2. I've been on television in six countries (United States, South Korea, Germany, Angola, Latvia, & Slovenia)
I’m not claiming any type of fame off of this. It’s more timing or circumstances than anything else. In the grand scheme of things, it doesn’t really mean anything, and I haven’t gone out of my way to be on television. In some cases, I’ve gone out of my way to avoid it. I don’t care for the media, and think they are mostly hacks that sensationalize everything for ratings, and don’t really care about the real story. It was a couple of interviews, a couple of game shows, my own little ‘Band Stand’ moment, and just being where they needed someone at the time. Some long shots and just shots where I happened to be in the picture. Which also includes my great acting job. I’ll break them down by country.
The first time I was on television was back in 1975, when my mother won a slot on ‘Bowling for Dollars’. My two brothers, myself and a friend of my older brother went with her for the taping. It wasn’t that big of a deal. You stand up and they introduce the family members. It was taped, so I got to watch it at home when it aired.
When I got out of college, I moved to Rapid City, South Dakota, and got a job at the Hilton, in the banquet department. We would do some of the main events in town, and the news crews would come down at times to do interviews, or get shots, or whatever it is they do. I got to know them, mostly because there were only two channels in town at the time. They would do some extras at the end of the interview, like filming the buffet, or things like that. Every once in awhile, they would ask me to add a comment or make a remark about something. It was all silly, and pointless, but it happened several times.
This would lead to my big break later. More on that at the end.
I was on television a couple of other times in the states that actually kind of meant something. The first of those was at the end of Desert Storm. I got lucky and was on the first plane out and back to the states. We landed at Fort Stewart, Georgia. There was going to be a big ceremony, obviously, but not for me and the guys I was with. We were stationed at Fort Leonard Wood, Missouri, and had to catch a connecting flight. While they were getting everything set up, they decided to take us out the back door of the plane and get us out of the way so the ceremony could go on at the front door for the soldiers stationed there.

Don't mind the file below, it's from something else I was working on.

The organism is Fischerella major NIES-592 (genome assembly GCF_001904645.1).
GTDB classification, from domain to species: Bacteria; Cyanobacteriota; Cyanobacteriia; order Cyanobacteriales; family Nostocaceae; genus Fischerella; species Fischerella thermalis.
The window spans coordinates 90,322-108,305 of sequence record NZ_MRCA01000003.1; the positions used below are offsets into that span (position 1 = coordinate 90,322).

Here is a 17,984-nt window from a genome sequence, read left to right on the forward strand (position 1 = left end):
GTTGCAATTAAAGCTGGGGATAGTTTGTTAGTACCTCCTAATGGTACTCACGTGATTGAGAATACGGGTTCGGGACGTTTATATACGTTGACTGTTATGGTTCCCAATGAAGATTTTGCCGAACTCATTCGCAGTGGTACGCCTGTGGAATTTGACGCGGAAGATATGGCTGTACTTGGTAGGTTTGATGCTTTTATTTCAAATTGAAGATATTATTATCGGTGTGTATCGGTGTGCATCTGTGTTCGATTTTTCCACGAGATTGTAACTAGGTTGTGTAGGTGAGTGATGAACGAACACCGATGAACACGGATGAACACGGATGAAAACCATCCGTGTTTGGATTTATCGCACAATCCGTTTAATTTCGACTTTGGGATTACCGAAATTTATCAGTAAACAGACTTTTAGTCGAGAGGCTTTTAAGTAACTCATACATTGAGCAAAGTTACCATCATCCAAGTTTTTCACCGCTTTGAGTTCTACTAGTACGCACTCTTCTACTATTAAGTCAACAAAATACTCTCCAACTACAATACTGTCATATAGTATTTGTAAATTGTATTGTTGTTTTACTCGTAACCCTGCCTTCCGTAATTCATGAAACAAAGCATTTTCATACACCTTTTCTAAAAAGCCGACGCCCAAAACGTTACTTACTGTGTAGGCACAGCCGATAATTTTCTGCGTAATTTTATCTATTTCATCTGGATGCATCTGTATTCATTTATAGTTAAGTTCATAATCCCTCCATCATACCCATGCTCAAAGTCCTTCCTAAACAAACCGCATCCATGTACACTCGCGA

We didn’t really care; we were just ready to go home. I was sitting by the back door, and when they opened it, I was the first one out because I was the closest. CNN thought that was the start of the ceremony, so they started filming. So I was the first soldier filmed landing back in the states after the fighting was over. I didn’t even know it. My aunt told me about it. She thought it was me, and a friend called and asked her about it, but she said it couldn’t be me, because I was still in Iraq. We hadn’t had a chance to call anyone and tell them we were on the way home. It was only a few weeks later that we figured out what happened.
The other time I was on television was when I was at Fort Campbell, Kentucky, during Somalia and Kosovo, and other operations. I volunteered to go to all of them, but they wouldn’t let me go. They said I was too valuable where I was. Yeah, right. Anyhow, I was running the MARS station, which was a radio station/message center for the troops. We were able to do radio/phone patches so the troops could call home from overseas.
I’ll leave it at saying we did a lot of good work. If anyone is interested, give me your e-mail address and I’ll send you what happened. Anyhow, we started to get some publicity for what we were doing. We started on the back page of the weekly post paper, and then started moving up page by page every week. Finally, I got a call one day from the Sergeant Major telling me to get to his office. He threw the paper and told me to explain myself. I was a little nervous until I looked at it and realized he was giving me crap. We were the top story on front page, above the fold. Pretty cool, if you ask me.